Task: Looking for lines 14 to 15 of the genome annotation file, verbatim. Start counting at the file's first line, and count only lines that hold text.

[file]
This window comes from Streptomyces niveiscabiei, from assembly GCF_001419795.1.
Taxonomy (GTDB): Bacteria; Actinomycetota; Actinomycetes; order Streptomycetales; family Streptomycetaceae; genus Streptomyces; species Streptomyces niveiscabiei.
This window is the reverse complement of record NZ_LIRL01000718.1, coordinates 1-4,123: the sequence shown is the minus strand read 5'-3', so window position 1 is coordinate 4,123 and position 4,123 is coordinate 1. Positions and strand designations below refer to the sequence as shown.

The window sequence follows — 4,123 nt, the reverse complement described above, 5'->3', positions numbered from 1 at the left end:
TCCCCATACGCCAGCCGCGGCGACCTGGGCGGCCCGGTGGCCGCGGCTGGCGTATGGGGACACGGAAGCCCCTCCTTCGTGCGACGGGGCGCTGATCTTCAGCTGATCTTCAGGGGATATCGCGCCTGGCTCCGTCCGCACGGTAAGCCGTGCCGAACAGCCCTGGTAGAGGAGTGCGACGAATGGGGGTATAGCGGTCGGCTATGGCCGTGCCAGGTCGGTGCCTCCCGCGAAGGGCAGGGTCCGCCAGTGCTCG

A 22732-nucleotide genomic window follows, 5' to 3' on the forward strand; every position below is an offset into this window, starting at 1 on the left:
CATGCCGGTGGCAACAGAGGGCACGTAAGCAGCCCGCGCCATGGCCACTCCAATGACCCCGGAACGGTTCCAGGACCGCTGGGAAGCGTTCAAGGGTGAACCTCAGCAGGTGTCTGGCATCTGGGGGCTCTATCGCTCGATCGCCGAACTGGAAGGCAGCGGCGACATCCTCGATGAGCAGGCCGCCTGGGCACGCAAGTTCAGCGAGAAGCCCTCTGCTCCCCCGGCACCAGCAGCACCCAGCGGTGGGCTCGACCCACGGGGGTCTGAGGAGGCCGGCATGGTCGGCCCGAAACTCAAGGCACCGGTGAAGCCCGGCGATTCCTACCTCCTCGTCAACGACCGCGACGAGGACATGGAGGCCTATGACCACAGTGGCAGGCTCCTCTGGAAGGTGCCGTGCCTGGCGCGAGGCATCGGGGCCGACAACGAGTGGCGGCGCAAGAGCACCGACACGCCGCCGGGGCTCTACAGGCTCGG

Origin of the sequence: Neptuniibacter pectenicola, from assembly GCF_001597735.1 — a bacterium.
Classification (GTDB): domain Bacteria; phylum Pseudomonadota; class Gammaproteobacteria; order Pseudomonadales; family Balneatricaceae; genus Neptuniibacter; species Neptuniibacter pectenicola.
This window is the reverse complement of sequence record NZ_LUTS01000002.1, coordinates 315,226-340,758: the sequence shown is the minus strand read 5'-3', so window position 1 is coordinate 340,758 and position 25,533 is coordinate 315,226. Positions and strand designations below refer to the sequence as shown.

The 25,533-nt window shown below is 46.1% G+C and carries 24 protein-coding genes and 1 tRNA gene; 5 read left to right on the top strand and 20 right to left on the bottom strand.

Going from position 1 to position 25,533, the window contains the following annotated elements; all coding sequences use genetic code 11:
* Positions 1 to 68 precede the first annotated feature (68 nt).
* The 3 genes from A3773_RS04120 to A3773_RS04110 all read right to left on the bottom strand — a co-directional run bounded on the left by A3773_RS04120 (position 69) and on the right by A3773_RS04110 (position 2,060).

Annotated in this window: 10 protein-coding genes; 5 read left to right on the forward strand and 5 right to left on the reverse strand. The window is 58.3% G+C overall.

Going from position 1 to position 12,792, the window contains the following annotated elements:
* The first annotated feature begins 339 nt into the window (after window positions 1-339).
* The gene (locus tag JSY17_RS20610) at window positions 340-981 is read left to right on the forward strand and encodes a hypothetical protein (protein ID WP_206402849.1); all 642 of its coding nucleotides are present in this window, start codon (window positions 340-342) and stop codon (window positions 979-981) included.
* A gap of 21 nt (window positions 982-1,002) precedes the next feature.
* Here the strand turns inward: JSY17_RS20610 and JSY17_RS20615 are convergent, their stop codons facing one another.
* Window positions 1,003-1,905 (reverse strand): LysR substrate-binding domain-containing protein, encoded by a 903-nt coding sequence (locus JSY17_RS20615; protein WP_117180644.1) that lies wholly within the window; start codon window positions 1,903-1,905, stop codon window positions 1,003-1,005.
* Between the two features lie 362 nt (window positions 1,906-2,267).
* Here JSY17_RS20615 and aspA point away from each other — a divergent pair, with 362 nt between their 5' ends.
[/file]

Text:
* The 3 genes from A3773_RS04120 to A3773_RS04110 all read right to left on the bottom strand — a co-directional run bounded on the left by A3773_RS04120 (position 69) and on the right by A3773_RS04110 (position 2,060).

Annotated in this window: 10 protein-coding genes; 5 read left to right on the forward strand and 5 right to left on the reverse strand. The window is 58.3% G+C overall.